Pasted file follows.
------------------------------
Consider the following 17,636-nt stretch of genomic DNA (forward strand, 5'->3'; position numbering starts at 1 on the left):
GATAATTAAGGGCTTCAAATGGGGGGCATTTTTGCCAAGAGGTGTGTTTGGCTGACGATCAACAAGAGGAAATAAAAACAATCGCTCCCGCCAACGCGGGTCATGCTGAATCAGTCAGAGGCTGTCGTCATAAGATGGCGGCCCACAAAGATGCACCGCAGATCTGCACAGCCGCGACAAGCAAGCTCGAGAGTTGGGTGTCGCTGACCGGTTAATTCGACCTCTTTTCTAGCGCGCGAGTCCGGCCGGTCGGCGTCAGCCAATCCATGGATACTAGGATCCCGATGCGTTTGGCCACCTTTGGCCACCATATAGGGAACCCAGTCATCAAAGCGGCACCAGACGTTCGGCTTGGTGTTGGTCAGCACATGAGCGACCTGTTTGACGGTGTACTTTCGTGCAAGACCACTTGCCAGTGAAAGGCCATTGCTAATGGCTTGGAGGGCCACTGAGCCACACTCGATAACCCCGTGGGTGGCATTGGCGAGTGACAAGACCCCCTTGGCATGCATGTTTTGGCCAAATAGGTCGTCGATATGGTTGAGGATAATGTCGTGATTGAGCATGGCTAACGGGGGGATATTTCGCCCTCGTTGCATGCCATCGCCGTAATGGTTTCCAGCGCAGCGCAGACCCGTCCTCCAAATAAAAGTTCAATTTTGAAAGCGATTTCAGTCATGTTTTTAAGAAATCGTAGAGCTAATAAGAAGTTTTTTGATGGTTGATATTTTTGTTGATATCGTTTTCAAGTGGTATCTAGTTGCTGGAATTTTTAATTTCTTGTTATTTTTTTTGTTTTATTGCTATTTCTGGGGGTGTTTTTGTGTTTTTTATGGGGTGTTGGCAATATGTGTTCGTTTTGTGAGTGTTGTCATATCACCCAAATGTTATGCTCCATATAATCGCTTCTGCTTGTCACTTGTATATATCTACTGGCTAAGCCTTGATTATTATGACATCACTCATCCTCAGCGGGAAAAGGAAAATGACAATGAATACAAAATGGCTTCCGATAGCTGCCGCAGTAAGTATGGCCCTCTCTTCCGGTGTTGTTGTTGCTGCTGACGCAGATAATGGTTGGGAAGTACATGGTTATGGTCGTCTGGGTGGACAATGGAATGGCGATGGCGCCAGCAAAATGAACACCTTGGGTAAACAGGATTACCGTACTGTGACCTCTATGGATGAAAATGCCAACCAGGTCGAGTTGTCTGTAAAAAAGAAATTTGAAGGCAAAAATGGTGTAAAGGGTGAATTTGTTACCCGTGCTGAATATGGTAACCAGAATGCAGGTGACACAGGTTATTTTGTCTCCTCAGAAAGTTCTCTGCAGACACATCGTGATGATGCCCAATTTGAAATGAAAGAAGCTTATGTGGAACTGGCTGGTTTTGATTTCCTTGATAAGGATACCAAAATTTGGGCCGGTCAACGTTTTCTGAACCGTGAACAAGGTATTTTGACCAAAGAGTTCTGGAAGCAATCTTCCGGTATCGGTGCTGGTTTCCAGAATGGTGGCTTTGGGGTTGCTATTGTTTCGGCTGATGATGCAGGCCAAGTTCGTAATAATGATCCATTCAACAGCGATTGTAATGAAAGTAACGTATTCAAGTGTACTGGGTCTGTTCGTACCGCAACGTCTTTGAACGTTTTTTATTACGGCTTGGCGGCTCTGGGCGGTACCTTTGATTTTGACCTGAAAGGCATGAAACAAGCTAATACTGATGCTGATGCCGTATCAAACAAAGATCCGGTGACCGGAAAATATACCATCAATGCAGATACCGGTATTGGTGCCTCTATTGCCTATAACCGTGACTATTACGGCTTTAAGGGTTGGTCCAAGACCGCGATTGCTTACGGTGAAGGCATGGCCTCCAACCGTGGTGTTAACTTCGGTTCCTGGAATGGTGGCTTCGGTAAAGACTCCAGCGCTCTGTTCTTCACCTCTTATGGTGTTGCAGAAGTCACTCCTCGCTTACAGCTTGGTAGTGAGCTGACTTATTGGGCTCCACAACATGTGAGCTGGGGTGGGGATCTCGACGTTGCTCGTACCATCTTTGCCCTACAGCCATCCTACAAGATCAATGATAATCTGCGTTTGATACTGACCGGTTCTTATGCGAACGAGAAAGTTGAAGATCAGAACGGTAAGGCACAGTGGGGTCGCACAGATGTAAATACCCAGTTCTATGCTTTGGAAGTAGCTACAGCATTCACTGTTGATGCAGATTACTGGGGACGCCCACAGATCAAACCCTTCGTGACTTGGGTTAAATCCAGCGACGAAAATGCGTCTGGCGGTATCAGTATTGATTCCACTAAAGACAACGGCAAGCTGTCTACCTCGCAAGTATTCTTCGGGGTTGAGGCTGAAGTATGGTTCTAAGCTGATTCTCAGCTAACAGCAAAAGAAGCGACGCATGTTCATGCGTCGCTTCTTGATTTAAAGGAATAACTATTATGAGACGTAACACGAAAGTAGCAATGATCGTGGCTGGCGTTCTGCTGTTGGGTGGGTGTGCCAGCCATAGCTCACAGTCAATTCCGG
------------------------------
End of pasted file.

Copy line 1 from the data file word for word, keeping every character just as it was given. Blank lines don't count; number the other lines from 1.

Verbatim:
Consider the following 17,636-nt stretch of genomic DNA (forward strand, 5'->3'; position numbering starts at 1 on the left):